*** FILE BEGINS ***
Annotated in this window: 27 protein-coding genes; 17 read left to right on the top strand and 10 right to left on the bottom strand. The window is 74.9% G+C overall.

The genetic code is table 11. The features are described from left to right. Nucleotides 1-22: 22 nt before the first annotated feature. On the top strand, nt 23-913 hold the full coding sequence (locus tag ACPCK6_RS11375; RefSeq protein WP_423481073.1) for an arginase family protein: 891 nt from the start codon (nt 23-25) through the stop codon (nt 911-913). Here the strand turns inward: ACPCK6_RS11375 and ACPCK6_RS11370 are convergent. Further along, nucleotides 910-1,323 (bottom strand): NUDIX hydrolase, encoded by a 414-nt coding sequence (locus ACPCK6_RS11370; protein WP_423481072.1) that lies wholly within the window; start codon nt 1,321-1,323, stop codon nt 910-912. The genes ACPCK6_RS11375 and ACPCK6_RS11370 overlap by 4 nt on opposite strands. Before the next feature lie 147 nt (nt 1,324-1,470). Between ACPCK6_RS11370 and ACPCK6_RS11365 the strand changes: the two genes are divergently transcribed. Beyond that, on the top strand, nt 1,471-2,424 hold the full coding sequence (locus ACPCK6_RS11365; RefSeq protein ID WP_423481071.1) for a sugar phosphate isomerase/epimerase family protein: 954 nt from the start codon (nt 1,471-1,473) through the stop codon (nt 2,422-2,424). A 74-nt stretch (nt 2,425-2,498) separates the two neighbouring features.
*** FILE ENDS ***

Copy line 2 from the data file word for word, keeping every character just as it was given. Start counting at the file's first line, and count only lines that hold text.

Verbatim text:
The genetic code is table 11. The features are described from left to right. Nucleotides 1-22: 22 nt before the first annotated feature. On the top strand, nt 23-913 hold the full coding sequence (locus tag ACPCK6_RS11375; RefSeq protein WP_423481073.1) for an arginase family protein: 891 nt from the start codon (nt 23-25) through the stop codon (nt 911-913). Here the strand turns inward: ACPCK6_RS11375 and ACPCK6_RS11370 are convergent. Further along, nucleotides 910-1,323 (bottom strand): NUDIX hydrolase, encoded by a 414-nt coding sequence (locus ACPCK6_RS11370; protein WP_423481072.1) that lies wholly within the window; start codon nt 1,321-1,323, stop codon nt 910-912. The genes ACPCK6_RS11375 and ACPCK6_RS11370 overlap by 4 nt on opposite strands. Before the next feature lie 147 nt (nt 1,324-1,470). Between ACPCK6_RS11370 and ACPCK6_RS11365 the strand changes: the two genes are divergently transcribed. Beyond that, on the top strand, nt 1,471-2,424 hold the full coding sequence (locus ACPCK6_RS11365; RefSeq protein ID WP_423481071.1) for a sugar phosphate isomerase/epimerase family protein: 954 nt from the start codon (nt 1,471-1,473) through the stop codon (nt 2,422-2,424). A 74-nt stretch (nt 2,425-2,498) separates the two neighbouring features.